§ Mr. MONTAGUE
When the Noble Lord complains that the House was counted out the other evening, I think it is only reasonable to suggest to him that if his own party cannot keep a House for him it is hardly for the Government to keep a House for him.
§ Viscount WOLMER
We shall be delighted to keep you up every night until midnight, if that is what you want.
§ Mr. MONTAGUE
There is no need for the Noble Lord to be vicious on the matter. My retort was a perfectly justifiable one. If he suggests that there was concerted action in the matter, I can assure him that such was not the case. With regard to the merits of the question that he has raised, I say at once that he is under a complete misapprehension as to the practice at Farnborough being different from the practice at any other Royal Air Force establishment. It is not true that the industrial employés at Farnborough have had a week's paid holiday always. They are in exactly the same position as every other industrial worker in the Department. If the Noble Lord is basing his statement upon the letter which he was good enough to let me see, I can assure him that, if he will read the letter again very 3214 carefully, he will find that the local Secretary of the British Legion makes no such statement.
The Royal Aircraft Factory at Farnborough comes under the Government concession of last year, where industrial employés were given a week's paid holiday. There is this difference with regard to the Air Ministry, that throughout the Departments there has been, by Government order, a determination to equalise the number of the remaining paid holidays, ordinary public holidays, which have varied to a considerable extent, ranging from four public holidays to eight public holidays, or to seven and a-half. It has been decided by the Government that these holidays shall be equalised throughout the Departments. That is why in the Air Ministry, as in other Departments, in addition to the week's paid holiday, there are five paid public holidays. The Air Ministry consulted the Whitley Councils of the establishments—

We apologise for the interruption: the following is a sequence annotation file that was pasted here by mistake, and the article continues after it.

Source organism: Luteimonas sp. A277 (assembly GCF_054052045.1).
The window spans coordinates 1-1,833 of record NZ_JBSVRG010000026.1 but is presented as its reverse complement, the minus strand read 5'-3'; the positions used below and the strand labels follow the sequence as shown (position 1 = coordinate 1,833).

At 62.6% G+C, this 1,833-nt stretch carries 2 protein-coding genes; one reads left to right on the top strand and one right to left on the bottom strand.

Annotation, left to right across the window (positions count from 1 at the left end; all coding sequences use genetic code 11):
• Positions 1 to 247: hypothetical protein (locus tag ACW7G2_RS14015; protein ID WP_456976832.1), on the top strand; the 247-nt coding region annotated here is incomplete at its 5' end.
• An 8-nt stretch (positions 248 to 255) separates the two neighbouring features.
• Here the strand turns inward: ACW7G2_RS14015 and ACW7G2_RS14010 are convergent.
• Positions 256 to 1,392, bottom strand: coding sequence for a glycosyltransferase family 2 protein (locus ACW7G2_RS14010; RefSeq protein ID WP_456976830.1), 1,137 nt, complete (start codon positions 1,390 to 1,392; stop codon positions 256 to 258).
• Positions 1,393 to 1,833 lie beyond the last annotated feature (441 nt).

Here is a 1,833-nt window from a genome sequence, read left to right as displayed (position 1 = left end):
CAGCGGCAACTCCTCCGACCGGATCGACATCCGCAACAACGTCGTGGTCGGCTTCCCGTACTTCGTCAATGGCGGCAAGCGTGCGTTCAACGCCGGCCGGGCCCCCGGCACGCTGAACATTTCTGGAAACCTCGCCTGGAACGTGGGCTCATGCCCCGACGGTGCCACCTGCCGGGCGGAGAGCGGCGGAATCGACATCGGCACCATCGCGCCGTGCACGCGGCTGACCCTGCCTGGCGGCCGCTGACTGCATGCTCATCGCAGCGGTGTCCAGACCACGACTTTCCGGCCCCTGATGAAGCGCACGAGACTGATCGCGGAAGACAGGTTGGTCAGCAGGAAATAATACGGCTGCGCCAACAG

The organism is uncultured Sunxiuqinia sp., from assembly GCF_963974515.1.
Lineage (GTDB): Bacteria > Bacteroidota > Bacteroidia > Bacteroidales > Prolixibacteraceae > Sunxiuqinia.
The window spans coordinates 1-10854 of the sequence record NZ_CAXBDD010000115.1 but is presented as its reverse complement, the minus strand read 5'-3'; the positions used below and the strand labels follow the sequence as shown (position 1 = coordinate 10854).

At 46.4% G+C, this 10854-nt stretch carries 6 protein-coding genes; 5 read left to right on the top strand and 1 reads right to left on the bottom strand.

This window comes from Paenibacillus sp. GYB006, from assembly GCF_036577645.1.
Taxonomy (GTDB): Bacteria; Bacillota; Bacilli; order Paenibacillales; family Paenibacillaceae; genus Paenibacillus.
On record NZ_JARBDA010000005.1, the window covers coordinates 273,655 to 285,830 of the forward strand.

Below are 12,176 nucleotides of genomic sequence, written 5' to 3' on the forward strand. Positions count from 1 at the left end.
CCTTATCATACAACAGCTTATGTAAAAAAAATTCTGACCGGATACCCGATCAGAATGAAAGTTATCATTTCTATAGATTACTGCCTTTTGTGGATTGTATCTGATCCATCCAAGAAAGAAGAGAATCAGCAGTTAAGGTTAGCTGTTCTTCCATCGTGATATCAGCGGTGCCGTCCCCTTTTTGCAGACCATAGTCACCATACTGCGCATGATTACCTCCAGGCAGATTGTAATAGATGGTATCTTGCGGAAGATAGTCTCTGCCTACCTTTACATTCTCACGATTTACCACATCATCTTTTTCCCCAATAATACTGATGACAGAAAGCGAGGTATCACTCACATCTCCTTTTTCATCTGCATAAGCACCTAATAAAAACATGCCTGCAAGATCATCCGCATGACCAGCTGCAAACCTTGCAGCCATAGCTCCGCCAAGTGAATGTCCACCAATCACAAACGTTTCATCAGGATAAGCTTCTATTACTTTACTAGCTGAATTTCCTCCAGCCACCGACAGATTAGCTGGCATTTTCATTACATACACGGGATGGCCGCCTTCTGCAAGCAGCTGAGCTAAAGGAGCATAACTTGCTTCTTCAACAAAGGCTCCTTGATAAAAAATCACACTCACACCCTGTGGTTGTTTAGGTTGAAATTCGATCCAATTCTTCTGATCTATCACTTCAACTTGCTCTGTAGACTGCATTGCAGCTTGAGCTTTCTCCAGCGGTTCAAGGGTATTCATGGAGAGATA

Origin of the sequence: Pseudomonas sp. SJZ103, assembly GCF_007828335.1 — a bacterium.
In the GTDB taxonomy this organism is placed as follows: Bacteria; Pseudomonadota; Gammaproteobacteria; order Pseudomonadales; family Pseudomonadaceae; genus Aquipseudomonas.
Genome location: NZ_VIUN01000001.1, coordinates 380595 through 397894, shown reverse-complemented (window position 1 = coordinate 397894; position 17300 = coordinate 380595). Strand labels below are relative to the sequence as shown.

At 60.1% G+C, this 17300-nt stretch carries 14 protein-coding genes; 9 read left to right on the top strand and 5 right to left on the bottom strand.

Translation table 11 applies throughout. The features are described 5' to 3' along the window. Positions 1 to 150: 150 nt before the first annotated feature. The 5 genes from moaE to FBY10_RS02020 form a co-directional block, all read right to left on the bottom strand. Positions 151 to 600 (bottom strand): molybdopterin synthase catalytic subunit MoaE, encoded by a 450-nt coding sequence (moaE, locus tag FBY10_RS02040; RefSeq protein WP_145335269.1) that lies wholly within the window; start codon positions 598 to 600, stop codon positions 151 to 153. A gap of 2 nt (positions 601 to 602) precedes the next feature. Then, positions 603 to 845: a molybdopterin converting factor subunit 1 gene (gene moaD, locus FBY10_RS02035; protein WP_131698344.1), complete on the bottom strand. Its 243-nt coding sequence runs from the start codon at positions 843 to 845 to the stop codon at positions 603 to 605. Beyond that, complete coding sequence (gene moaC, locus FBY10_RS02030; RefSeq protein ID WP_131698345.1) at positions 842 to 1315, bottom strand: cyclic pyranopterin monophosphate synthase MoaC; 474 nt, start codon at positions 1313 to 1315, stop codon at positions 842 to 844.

§ Mr. MONTAGUE
So far as other holidays are concerned, there is a levelling down, but, taking the number of all holidays together, there is a levelling up to the extent of three days. That is a position which has to do with the Government instruction as a whole and is not the peculiar concern of the Air Ministry. If the Noble Lord has any criticism to make it should be made, not at the expense of the Air Ministry in particular, but at the expense of the Government. The decision was that all paid public holidays, apart from the extra week's paid leave, should be equalised throughout the Departments. Therefore, in order to carry out that decision the Air Ministry approached the Whitley Works Committees in all the establishments under their charge. The majority of them decided upon the five public holidays, which excluded Good Friday and the King's birthday, and ultimately it was unanimously agreed that those particular days should be excepted.